11. "Man's World (Ramta Jogi)" Paul Brown, Rishi Rich, A. R. Rahman 3:44
12. "I Believe in You" Fitzgerald Scott 3:23
13. "One Minute" Jay Sean, Rishi Rich 4:04
14. "Meri Jaan" Rishi Rich 3:11
15. "Me Against Myself" Jay Sean, Mentor 3:11
16. "You Don't Know Me" (Hidden Track) Jay Sean, Rishi Rich 3:00
17. "Who Is Kamaljit" (Hidden Track) Jay Sean, Mentor 3:44

Music videos[edit]

Charts and certifications[edit]

Country Providers Peak
Certification Shipments/Sales
United Kingdom The Official UK Charts Company 29 Gold[26] 100,000[11]
India Indian Music Industry 1 5× Platinum[12] 2,000,000+


  1. ^ a b c Kiren Kaur (9 January 2005). "Danceable Jay". New Straits Times. Retrieved 2009-12-08. 
  2. ^ a b c d "Brit sound, desi flavour". The Hindu. 23 February 2005. Retrieved 2009-12-08. 
  3. ^ a b Nadeska Alexis (3 December 2009). "Jay Sean Says He's a 'More Serious' Beatboxer Than Justin Timberlake". The BoomBox. Retrieved 2009-12-03. 
  4. ^ a b c Peter Culshaw (15 November 2004). "Pop CDs of the week: Eminem, Destiny's Child, Jay Sean, Pavement". The Telegraph. London. Retrieved 2009-12-06. 
  5. ^ a b c Dan Gennoe (8 November 2004). "Jay Sean - Me Against Myself". Yahoo! Music. Retrieved 2009-12-05. 
  6. ^ a b Jason Cheah (15 October 2007). "Smooth R&B". The Star. Retrieved 2009-12-08. 
  7. ^ Bill Lamb. "Jay Sean". Retrieved 2009-12-14.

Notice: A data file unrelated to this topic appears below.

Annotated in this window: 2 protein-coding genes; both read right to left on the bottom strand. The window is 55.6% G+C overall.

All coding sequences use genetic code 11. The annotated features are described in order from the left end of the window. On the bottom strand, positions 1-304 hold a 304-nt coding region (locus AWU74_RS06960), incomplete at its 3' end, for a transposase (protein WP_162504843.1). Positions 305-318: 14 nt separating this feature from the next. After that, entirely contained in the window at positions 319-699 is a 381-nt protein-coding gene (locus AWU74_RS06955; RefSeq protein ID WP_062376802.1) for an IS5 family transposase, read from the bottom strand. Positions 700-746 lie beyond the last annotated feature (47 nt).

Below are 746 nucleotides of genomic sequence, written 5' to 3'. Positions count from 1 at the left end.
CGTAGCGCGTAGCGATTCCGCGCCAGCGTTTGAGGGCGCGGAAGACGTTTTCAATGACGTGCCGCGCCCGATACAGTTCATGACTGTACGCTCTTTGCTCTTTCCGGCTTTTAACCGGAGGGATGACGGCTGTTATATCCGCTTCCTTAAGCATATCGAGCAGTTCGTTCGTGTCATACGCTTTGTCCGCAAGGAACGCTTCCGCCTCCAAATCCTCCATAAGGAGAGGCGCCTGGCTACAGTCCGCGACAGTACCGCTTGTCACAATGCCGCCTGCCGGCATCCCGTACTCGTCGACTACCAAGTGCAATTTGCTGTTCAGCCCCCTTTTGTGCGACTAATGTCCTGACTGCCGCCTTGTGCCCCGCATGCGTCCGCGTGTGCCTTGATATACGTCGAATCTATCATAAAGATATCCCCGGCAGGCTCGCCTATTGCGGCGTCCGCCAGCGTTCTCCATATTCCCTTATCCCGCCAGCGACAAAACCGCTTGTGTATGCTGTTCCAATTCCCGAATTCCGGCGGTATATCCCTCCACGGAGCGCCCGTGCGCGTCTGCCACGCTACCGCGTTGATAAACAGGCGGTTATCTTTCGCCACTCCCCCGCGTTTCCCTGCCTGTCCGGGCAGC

8. ^ a b Nick Duerden (6 December 2009). "Jay Sean: Ahead of the race". The Independent. London. Retrieved 2009-12-03. 
  9. ^ a b Rishi Rich - The Project - Review
  10. ^ a b Jay Sean- Interview part 1/3 on YouTube
  11. ^ a b Nick Duerden (6 December 2009). "Jay Sean: Ahead of the race". The Independent. London. Retrieved 2009-12-06. 
  12. ^ a b Jay Sean Featuring Lil Wayne, "Down" - Preview, Billboard
  13. ^ "All or Nothing: Jay Sean". Retrieved 2009-11-18. 
  14. ^ Nadeska Alexis (3 December 2009). "Jay Sean Says He's a 'More Serious' Beatboxer Than Justin Timberlake". The BoomBox. Retrieved 2009-12-08. 
  15. ^ "Jay Sean: Bad boy turned good". Belfast Telegraph. 22 January 2008. Retrieved 2009-12-08. 
  16. ^ O'Brien, Jon. "Jay Sean - Me Against Myself". Allmusic. Retrieved 30 August 2012. 
  17. ^ a b Antony Hatfield (2004-11-08). "Me Against Myself Review". BBC Music. Retrieved 2009-12-05. 
  18. ^ a b Tareck Ghoneim (2004). "Jay Sean - Me Against Myself - Album Review". Retrieved 2009-12-05. 
  19. ^ a b Caroline Sullivan (5 November 2004). "Jay Sean, Me Against Myself (Relentless)". London: The Guardian. Retrieved 2009-12-06. 
  20. ^ a b "CD review". Liverpool Daily Post. 5 November 2004. Retrieved 2009-12-08. 
  21. ^ a b "Jay Sean: Me Against Myself". The Statesman. 25 March 2005. Retrieved 2009-12-08. 
  22. ^ a b Candice Soobramoney (29 June 2005). "Good food and fast horses". Zambia Post. Retrieved 2009-12-08. 
  23. ^ Alex Fletcher (21 January 2008). "Jay Sean: 'Ride It'". Digital Spy. Retrieved 2009-12-08. 
  24. ^ Mike Diver (2009-12-04). "Jay Sean All or Nothing Review". BBC. Retrieved 2009-12-05. 
  25. ^ a b Angus Batey (2008-04-25). "Jay Sean, My Own Way". The Guardian. London. Retrieved 2009-12-08. 
  26. ^ BPI certification search engine